Costlier synthetic rubber hits tyre sector


KOCHI: Costlier () in the wake of rising crude has dealt another blow to the , which had already been reeling under a severe shortage of carbon black and other .

Costlier synthetic rubber hits tyre sectorUnlike in the case of bus and truck radial , the percentage of SR used is higher in passenger car radials for speed and performance.

India imports more than half its requirement of SR, which is a derivative of . While imported SR varieties have increased 20-25%, industry players said that local manufacturers were poised to raise prices.

“Prices of imported styrene butadiene have gone up from $1,600-1,700 per tonne to $2,000 in a week. Domestic manufacturers are likely to follow suit by June,’’ said Vishal Jhunjhunwala, director of Bombay Chemical and Rubber Products. Styrene butadiene (SBR) and poly butadiene are the chief forms of SR used by the rubber industry Growing sales of passenger cars in recent years have led to increased use of SR by the tyre industry.

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Unlike in the case of bus and truck , the percentage of SR used is higher in passenger car radials for speed and performance.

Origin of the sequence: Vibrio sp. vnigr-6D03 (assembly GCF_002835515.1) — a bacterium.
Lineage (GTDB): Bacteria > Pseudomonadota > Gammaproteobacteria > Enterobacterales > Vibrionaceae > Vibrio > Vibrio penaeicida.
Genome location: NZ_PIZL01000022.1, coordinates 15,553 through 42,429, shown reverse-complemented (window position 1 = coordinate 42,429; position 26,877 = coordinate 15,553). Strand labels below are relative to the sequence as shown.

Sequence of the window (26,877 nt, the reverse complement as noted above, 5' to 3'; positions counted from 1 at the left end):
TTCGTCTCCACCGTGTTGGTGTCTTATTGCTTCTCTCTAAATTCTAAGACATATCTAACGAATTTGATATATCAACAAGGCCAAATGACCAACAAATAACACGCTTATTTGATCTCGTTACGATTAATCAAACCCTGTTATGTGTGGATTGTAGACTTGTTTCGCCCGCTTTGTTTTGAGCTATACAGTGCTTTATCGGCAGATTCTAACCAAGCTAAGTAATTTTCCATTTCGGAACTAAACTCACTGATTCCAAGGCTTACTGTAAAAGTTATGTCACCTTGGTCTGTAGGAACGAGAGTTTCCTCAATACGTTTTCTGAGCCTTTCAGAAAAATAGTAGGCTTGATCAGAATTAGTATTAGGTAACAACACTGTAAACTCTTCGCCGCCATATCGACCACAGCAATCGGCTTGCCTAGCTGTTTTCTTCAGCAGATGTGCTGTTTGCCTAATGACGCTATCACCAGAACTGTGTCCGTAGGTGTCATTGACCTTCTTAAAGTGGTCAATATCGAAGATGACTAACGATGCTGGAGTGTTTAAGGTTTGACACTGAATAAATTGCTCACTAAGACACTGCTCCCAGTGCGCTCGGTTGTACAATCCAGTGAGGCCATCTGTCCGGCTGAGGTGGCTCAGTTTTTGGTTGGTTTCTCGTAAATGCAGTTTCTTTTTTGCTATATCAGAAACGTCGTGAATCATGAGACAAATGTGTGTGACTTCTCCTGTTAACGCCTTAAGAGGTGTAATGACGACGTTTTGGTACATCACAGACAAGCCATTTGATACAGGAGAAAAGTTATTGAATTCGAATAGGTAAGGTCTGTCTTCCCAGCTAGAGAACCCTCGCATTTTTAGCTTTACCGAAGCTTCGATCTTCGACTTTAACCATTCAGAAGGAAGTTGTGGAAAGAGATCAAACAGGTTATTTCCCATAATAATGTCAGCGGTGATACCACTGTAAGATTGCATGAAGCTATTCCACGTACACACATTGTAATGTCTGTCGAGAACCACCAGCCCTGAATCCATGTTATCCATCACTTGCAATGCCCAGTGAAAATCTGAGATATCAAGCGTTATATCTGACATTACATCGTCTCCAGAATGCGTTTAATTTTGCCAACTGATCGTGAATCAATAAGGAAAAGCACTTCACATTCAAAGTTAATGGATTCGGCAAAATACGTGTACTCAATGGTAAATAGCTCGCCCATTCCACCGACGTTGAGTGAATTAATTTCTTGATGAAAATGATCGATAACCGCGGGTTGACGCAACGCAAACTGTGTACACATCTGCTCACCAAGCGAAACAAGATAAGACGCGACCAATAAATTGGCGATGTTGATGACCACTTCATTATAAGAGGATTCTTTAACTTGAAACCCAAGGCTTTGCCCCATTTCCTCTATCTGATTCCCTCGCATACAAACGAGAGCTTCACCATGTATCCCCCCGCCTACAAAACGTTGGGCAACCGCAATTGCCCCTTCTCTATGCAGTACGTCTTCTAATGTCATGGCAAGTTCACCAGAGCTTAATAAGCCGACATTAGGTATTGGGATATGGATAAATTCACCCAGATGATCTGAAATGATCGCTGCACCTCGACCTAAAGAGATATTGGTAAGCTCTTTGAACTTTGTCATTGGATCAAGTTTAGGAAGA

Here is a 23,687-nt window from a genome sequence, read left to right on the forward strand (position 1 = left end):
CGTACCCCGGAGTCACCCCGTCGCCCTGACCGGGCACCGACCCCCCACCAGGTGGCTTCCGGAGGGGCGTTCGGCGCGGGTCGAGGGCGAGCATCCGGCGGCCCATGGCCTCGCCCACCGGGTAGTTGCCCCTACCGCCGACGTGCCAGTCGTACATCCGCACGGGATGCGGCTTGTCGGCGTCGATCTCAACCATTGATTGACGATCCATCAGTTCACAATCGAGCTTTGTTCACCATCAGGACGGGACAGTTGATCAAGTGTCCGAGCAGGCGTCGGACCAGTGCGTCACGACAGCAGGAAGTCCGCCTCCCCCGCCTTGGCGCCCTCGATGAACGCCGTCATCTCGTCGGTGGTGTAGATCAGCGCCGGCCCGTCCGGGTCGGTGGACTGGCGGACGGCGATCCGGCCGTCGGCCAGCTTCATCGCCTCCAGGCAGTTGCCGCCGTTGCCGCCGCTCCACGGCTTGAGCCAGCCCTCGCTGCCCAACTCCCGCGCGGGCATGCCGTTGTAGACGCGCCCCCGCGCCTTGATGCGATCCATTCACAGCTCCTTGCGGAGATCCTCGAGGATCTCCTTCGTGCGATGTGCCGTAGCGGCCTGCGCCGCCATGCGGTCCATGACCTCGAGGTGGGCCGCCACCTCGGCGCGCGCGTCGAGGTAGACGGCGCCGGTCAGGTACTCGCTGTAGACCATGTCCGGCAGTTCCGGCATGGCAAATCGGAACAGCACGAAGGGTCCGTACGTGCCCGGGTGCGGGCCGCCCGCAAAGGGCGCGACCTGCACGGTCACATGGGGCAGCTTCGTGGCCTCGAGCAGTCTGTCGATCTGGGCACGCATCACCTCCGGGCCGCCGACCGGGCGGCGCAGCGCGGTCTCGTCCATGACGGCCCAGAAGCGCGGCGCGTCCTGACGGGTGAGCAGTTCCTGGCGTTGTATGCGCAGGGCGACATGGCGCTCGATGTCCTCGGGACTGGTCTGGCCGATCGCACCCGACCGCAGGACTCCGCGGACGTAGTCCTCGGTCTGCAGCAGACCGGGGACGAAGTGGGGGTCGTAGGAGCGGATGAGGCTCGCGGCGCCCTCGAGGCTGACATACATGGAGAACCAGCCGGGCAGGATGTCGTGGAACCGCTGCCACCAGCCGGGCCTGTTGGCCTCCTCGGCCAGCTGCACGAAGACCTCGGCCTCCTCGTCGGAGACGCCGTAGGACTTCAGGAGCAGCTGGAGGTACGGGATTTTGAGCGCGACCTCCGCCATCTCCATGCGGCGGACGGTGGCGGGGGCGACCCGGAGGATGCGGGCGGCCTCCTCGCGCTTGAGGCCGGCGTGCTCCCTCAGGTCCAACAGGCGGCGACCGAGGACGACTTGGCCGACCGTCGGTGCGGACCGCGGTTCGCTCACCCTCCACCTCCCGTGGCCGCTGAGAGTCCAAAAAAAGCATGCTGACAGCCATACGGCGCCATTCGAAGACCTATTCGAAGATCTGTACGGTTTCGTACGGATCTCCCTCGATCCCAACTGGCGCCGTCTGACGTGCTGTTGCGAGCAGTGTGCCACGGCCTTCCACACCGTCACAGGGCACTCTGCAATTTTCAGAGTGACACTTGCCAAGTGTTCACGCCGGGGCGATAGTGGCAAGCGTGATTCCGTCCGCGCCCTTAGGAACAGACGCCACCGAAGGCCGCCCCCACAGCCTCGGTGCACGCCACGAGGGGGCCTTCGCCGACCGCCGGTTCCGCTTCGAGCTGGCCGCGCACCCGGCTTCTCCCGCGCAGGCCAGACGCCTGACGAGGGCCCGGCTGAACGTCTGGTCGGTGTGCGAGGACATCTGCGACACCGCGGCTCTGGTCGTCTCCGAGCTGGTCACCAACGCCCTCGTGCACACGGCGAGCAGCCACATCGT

“We were hoping to supplement the natural rubber deficit with SR. But that is not possible now with rising prices,’’ said , director general of Automotive Tyre Manufacturers’ Association. The depreciation of rupee to 68 against the US dollar has aggravated the problem, he said. Of the total rubber consumed by the non-tyre industry, SR accounts for 40%.

“SR prices are rising at a time when we are facing a 50% deficit in carbon black, an important raw material for the industry,’’ said Kamal Chaudhary, president of the All India Rubber Industries Association.

In the past few years, the domestic production of SR, mainly by Reliance Industries and Indian Synthetic Rubber (a joint venture of Indian Oil), has steadily improved, thus reducing the industry’s dependency on imports. In 2016-17, SR production grew 11.5% from a year ago to 2,22,744 tonnes while imports grew 8% to 3,79,791 tonnes. But the scenario is changing fast.

As imports have dropped, imported SR varieties have gone up 20-25% while local firms too are raising rates.


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